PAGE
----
Last night we sat through (well, agonized through) a rented version of The Baader Meinhof Complex--the story of Germany's Red Army Faction of the 1960s-1970s. The surprise was not simply the violence and delusion of this murderous group of young terrorists, responding to what they saw as the perversities of the capitalist world, but the depth of support they enjoyed among other young people at the time. The terrorist option, as we know to our cost, has been still more widely embraced throughout the world since then, and the values and methods of extremists are perceived as acceptable and necessary to vast numbers of the dispossessed. Even here, in America, the anger roils, barely below the surface any more. There is anger on the left as well as anger on the right. It arises out of real frustration and suffering, and a recognition that the economic and political system we have historically embraced no longer serves a vast number of the people it was supposed to benefit.
Still, a revolution--whether from left or right--does not seem imminent. Sheep-like, we accept the inaction of our representatives with a good deal of grumbling and whining, but little in the way of action. Perhaps this is because we have been brought to the realization that action, this far along the line, accomplishes nothing. We dutifully write our letters, make our telephone calls to Senators and Congressional representatives, and send in our donations--only to be checkmated by a Joe Lieberman or his Republican act-alikes. Having just last year elected a President who we hoped might make a difference, we watch him rapidly ensnared, as we are, in a system designed to disempower and mired in inertia. The futility of it all is numbing to mind and spirit.
My book, I realize as I write these words, is in part about this same paralysis as it manifests in the cultural arena. It's about the creative person's struggle for survival--"persistence"--in a cultural environment dominated by powerful corporate profit-making imperatives. In this predicament, the artist has all too often come to feel powerless, unrepresented, voiceless. To whine and grumble about this situation, though, is to become its victim, and we artists need to be made of sterner stuff. We are blessed with creative, imaginative minds--minds we can put to use to create strategies that allow us to persist.
Which brings me back to my lifeboats. Lifeboats, as I understand it, are small, manageable, mutually supportive communities of like-minded people, tough-minded in their commitment to values other than those that have brought us to this pitch. They can be the source not only of personal and emotional support, but also of practical, systemic social and economic support. If I write about them today, and in this broader context, it's because I have been coming to the understanding that such lifeboats can become the context for the "success" of my book--and I think of success in part as selling copies, yes, the financial part; but also, and more importantly for me, of sharing its ideas, these ideas about which I'm writing at this very moment, and bringing them into the forum of discussion. What strategies do we need to develop, as artists, to survive?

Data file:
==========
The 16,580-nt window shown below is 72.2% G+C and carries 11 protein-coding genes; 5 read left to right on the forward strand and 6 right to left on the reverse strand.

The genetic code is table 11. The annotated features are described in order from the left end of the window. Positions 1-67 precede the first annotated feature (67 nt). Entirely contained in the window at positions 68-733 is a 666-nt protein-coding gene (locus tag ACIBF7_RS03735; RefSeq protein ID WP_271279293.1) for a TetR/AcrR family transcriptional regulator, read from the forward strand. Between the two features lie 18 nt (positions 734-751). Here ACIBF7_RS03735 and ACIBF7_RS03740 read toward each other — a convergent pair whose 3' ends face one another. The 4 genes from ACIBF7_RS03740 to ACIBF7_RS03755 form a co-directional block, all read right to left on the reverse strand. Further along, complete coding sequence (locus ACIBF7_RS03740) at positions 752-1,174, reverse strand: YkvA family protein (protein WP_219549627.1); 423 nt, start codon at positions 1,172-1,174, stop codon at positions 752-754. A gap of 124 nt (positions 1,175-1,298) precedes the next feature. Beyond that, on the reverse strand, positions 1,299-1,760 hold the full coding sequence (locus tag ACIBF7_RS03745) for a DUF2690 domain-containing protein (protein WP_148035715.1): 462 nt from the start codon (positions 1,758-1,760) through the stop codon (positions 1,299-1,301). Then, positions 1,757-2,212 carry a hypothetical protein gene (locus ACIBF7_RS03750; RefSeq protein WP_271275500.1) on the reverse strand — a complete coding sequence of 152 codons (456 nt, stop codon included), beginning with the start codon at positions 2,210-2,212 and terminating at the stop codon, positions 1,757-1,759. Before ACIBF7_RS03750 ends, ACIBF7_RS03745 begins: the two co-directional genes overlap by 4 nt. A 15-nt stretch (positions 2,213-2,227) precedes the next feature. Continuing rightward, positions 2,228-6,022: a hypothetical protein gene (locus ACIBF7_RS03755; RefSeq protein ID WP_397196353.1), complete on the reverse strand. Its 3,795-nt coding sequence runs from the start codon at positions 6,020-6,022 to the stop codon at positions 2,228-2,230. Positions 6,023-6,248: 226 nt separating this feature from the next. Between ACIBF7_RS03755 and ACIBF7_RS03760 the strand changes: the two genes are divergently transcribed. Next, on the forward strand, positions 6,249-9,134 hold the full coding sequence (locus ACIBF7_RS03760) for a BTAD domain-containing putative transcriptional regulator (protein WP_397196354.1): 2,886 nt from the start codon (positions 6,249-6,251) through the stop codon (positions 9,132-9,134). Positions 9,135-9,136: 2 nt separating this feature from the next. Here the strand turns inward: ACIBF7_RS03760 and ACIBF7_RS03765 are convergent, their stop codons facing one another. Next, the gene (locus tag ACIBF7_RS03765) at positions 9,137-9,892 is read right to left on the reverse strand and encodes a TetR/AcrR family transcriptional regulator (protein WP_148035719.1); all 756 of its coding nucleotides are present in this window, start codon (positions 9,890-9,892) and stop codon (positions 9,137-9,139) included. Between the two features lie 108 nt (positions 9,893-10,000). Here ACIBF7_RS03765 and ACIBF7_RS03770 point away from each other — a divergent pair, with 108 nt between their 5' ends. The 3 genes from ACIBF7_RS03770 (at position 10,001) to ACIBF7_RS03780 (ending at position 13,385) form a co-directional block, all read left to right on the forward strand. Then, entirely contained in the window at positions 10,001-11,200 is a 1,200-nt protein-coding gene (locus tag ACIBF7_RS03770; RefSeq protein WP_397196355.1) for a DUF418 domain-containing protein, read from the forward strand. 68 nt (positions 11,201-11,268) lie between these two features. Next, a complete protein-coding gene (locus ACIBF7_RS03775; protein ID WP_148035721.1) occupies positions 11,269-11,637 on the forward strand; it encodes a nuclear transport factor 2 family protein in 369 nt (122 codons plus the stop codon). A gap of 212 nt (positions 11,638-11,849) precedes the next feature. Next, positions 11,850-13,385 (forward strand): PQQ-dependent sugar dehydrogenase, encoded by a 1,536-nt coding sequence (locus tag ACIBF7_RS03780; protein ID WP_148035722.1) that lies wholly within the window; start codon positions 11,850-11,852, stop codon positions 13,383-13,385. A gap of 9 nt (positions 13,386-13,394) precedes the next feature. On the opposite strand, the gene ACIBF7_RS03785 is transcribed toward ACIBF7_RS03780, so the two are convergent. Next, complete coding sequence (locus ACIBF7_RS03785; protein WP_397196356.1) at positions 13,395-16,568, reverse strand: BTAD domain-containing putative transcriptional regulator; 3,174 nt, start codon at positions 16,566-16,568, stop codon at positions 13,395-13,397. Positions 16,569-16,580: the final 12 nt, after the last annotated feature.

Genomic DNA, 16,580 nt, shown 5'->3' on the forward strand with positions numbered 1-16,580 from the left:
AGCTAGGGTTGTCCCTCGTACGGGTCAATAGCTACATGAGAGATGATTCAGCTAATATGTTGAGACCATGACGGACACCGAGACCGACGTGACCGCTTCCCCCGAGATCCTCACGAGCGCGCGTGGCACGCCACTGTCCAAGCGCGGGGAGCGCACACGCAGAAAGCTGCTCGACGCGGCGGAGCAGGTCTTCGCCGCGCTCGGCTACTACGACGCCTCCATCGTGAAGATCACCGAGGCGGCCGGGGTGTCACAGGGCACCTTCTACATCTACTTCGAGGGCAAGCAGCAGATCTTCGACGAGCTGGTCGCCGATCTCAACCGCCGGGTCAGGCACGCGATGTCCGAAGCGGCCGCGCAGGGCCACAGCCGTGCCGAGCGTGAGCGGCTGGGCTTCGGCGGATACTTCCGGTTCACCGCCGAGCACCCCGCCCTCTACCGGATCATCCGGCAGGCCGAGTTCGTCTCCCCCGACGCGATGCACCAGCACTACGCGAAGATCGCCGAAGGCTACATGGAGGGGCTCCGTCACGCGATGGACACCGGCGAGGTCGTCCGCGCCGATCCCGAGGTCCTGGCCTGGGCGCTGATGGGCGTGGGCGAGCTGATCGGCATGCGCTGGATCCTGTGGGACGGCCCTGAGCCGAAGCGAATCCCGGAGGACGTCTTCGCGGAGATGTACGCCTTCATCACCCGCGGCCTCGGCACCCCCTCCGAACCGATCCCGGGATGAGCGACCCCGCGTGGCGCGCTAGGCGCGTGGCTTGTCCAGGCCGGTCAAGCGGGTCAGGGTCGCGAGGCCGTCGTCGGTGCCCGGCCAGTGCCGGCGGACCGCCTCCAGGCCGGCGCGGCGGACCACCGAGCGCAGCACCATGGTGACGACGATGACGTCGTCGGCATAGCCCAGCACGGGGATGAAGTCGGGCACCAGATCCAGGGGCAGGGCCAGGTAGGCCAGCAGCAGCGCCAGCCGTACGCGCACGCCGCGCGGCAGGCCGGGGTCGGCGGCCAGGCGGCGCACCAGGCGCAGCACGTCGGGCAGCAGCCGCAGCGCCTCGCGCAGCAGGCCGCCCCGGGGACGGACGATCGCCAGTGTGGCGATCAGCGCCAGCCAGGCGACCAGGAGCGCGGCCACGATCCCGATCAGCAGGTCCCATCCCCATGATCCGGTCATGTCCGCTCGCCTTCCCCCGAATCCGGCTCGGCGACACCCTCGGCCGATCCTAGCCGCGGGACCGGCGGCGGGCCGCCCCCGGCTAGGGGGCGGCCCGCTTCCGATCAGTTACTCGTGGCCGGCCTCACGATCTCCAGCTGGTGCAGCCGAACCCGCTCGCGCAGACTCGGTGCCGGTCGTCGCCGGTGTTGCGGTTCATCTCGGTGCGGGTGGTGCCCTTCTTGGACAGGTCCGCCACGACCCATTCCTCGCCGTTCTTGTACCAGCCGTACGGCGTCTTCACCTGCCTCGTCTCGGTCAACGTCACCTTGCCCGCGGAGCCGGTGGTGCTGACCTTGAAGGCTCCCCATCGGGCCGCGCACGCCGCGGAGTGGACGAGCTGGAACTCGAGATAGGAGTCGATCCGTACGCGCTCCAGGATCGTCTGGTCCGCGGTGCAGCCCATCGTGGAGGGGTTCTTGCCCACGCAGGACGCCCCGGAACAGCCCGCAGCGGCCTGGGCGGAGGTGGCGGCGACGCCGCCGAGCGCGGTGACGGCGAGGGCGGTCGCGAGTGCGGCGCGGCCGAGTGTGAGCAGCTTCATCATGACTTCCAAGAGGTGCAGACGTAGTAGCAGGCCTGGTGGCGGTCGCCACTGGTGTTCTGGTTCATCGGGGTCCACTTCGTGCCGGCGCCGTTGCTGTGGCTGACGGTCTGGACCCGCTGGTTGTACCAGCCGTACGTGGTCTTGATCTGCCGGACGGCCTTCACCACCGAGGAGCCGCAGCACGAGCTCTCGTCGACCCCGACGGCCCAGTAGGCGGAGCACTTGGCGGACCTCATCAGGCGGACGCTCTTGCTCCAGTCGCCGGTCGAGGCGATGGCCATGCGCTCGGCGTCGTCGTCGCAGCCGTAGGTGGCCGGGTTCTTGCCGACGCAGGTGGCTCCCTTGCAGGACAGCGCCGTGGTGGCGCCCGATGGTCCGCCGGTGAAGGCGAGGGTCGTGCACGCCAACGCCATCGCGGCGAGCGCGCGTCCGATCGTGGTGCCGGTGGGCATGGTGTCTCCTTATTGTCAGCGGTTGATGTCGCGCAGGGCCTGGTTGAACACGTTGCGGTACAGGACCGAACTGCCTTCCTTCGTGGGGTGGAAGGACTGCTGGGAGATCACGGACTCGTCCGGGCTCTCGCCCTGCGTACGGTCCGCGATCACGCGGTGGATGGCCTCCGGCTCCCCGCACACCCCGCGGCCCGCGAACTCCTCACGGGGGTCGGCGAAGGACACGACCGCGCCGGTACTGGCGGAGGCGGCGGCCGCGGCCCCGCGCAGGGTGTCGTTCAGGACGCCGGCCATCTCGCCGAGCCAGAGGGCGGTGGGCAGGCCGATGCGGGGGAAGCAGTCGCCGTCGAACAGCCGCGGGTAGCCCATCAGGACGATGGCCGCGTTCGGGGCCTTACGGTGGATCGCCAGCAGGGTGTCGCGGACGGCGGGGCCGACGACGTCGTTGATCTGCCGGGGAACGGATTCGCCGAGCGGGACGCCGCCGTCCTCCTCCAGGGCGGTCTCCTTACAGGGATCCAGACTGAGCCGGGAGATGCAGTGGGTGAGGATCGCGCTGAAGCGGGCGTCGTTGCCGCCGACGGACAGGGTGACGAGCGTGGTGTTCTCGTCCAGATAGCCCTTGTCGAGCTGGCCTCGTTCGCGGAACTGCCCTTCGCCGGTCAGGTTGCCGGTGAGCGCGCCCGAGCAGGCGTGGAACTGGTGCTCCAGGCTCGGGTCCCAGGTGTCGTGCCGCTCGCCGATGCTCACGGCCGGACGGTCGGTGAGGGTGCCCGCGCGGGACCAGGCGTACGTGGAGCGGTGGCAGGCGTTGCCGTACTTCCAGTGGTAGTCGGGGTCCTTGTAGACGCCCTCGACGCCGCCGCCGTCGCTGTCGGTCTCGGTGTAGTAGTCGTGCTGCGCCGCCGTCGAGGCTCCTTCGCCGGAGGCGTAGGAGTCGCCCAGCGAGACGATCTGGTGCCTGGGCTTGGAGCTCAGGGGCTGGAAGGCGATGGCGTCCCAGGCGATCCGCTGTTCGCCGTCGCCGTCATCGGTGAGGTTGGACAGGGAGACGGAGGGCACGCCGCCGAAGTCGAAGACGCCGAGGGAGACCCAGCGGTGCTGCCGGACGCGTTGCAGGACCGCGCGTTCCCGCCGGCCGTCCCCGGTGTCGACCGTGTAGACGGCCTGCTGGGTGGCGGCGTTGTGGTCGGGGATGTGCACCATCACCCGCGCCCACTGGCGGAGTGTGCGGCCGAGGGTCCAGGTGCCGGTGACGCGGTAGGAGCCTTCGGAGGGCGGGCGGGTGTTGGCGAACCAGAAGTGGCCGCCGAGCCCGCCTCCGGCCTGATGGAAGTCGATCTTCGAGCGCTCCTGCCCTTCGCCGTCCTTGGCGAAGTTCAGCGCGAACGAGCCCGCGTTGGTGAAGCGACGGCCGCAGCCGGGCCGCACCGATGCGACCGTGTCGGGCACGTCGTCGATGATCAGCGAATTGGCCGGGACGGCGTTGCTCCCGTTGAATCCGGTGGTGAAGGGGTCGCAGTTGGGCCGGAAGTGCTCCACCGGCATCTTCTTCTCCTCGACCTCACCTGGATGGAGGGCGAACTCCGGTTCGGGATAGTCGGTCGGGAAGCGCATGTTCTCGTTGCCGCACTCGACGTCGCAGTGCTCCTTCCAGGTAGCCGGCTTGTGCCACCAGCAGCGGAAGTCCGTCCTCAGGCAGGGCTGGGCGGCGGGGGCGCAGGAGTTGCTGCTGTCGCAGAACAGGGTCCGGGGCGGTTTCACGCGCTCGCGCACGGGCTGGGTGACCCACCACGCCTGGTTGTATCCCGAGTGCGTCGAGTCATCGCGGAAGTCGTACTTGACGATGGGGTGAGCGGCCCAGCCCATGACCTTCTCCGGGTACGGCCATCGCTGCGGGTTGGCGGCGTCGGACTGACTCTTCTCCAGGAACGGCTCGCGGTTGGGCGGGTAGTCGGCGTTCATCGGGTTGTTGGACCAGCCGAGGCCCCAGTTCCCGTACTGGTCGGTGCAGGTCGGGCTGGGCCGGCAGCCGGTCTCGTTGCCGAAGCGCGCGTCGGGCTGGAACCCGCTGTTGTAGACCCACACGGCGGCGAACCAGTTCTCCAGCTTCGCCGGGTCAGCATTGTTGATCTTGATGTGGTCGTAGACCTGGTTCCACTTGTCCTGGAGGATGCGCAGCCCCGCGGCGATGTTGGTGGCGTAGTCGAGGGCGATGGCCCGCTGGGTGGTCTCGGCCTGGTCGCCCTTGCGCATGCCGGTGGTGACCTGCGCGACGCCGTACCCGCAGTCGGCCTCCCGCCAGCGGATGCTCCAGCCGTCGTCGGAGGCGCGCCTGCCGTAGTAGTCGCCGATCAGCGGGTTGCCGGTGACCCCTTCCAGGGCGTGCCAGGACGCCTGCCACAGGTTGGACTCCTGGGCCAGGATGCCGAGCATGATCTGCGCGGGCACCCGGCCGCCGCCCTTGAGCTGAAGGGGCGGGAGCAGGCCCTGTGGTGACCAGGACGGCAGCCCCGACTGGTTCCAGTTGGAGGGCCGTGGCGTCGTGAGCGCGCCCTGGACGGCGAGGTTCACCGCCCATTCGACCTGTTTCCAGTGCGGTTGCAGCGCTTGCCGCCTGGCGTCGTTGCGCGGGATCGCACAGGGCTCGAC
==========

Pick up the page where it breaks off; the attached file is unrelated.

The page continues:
Community is an important component in the overall survival strategy, and "Persist" is finding a gratifying response in small communities of artists, communal knots or nodes, particularly at first in my own neighborhoods in Los Angeles. Across the 5 Freeway in Atwater, for example, artists Ed and Vivian Flynn have invited me to lead a discussion and sign books at their space in the Atwater Village Art Center, where they teach classes and plan exhibitions and community events. The vibrant community of Atwater has attracted artists as a less-expensive area to live and work for a good number of years, and Ed and Vivian have created a fine working space for their lifeboat operation in a new complex that includes studios and a small theater.
Similarly, a few miles to the east in the Highland Park/Mount Washington area, another thriving community of artists is gathered around an impressive nexus of galleries and exhibition spaces. Here my friend Stuart Rapeport has suggested a session either at Future Studio, the gallery that represents him, or perhaps at the local Highland Park Ebell Auditorium. Further to the west, I'll be doing a talk and leading a discussion before (I hope) signing a few books at the Los Angeles Art Association--an artists' collaborative that sponsors exhibitions and art-related events of all kinds.
So I'm looking for lifeboats. In this world which has become so impossibly large that its problems are unmanageable, they seem to me to offer hope for the future, a new way of co-existing and managing our lives that relies more on mutual love, respect and support than on systems that have proven, are proving inappropriate for an overpopulated, overcompetititve world. If you happen to know of any, please let me know!